Ferrari boss, Frederic Vasseur has revealed that he is to hold talks with F1 bosses over compensation for the damage to Carlos Sainz’ car in opening practice.
The Spaniard’s Ferrari, and the Alpine of Esteban Ocon, were both damaged by a loose water valve cover which resulted in the abandoning of the remainder of the session and a two-and-half hour delay to the second session as the remaining valve covers were fixed in place.
As if this wasn’t bad enough, the hapless Spaniard, who like Ocon required a complete new tub, was hit with a 10-place grid penalty after taking on a new energy store.
“This will be a private discussion that I will have with the stakeholders of this,” said Vasseur.
“There is no provision in the budget or cost cap, for excluding the crashes,” he added. “For sure you have a lot of extra costs. The loom was damaged, the gearbox was damaged, the battery was damaged, the engine is dead.
“We have a lot of consequences on the financial side, on the sporting side, and even on the stock of spare parts, and on the budget side for sure it’s not an easy one.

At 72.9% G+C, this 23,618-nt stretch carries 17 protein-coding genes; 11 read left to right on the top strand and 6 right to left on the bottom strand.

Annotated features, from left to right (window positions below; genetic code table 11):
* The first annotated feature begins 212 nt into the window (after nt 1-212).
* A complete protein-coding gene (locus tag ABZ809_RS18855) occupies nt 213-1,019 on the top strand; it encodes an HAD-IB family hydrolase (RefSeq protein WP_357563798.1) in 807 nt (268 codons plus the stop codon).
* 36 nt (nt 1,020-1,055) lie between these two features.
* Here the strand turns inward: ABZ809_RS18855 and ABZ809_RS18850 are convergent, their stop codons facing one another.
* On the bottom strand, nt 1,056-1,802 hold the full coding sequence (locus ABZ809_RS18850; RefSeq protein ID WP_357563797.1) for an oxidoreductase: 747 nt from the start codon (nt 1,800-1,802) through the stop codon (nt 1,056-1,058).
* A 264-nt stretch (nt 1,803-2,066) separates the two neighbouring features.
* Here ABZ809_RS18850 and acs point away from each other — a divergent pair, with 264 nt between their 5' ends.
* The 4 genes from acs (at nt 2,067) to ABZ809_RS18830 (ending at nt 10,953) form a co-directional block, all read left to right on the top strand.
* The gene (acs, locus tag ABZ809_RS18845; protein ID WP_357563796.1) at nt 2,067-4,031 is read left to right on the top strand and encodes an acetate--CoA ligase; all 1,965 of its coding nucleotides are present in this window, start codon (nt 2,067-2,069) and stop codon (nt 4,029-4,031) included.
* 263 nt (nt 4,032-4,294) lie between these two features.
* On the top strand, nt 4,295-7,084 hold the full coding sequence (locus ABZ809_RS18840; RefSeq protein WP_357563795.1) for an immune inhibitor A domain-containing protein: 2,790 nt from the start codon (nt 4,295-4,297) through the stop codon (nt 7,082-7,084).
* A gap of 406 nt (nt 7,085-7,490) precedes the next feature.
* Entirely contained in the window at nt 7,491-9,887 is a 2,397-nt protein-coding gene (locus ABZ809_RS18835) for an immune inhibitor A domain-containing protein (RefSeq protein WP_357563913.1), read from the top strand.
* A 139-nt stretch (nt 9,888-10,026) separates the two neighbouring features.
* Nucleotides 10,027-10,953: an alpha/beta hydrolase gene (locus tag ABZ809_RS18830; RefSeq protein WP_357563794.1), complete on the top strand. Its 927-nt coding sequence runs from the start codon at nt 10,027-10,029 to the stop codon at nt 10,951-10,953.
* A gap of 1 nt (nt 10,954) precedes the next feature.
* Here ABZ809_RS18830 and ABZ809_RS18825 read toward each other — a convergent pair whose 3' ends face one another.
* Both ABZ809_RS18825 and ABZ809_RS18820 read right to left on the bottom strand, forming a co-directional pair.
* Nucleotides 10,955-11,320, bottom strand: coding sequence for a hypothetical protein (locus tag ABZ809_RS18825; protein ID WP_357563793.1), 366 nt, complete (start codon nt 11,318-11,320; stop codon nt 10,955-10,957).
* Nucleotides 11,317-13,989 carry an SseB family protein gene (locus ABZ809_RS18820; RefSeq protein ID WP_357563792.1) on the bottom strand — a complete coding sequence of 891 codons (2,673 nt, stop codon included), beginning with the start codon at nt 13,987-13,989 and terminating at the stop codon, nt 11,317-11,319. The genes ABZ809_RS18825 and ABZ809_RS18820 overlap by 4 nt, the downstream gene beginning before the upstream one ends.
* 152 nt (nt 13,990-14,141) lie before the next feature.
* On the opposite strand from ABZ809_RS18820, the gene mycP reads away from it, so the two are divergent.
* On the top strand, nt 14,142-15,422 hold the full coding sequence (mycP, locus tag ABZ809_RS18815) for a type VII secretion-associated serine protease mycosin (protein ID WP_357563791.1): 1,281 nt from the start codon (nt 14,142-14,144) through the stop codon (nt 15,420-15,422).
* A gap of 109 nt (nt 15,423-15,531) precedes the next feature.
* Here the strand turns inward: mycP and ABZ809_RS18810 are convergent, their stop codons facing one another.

“There will be discussion. The decision, it’s another thing,” said the Frenchman who confirmed that a spare chassis will now have to be shipped separately to Abu Dhabi for this weekend’s season finale.
In 2017, at the Malaysian Grand Prix, Romain Grosjean‘s Haas was significantly damaged by a loose drain cover, the American team subsequently reaching a settlement with the event’s organizers.
However, in Las Vegas F1 itself was the promoter.
However, other than compensation, Vasseur wants answers in terms of how the original incident was handled.
“We’d have to discuss about the circumstances of the incident also,” he said. “Because it’s not just about the cover coming out, it’s also for me that we had one minute between the yellow flag and the red flag.
“It means that when they put the yellow flag that they saw something on track. And they took one minute before they put the red flag. I think it’s too much.
“The main issue for me in this case is that when you put the first yellow flag it means that you saw something, you don’t put the yellow flag by anticipation.
“It means that the guy who put the yellow flag, and put the yellow flag also on my board, which is coming from the race control, it means that they saw something, and then they took one minute before they put the red flag, when it’s the straight line, and you have a metallic part, and you are at 340 kph.”
Talking of compensation, it was interesting that in amongst the unwavering praise of the event and its surroundings, the Sky Sports broadcast never once mentioned the class action lawsuit being brought on behalf of those fans ejected in the moments before FP2.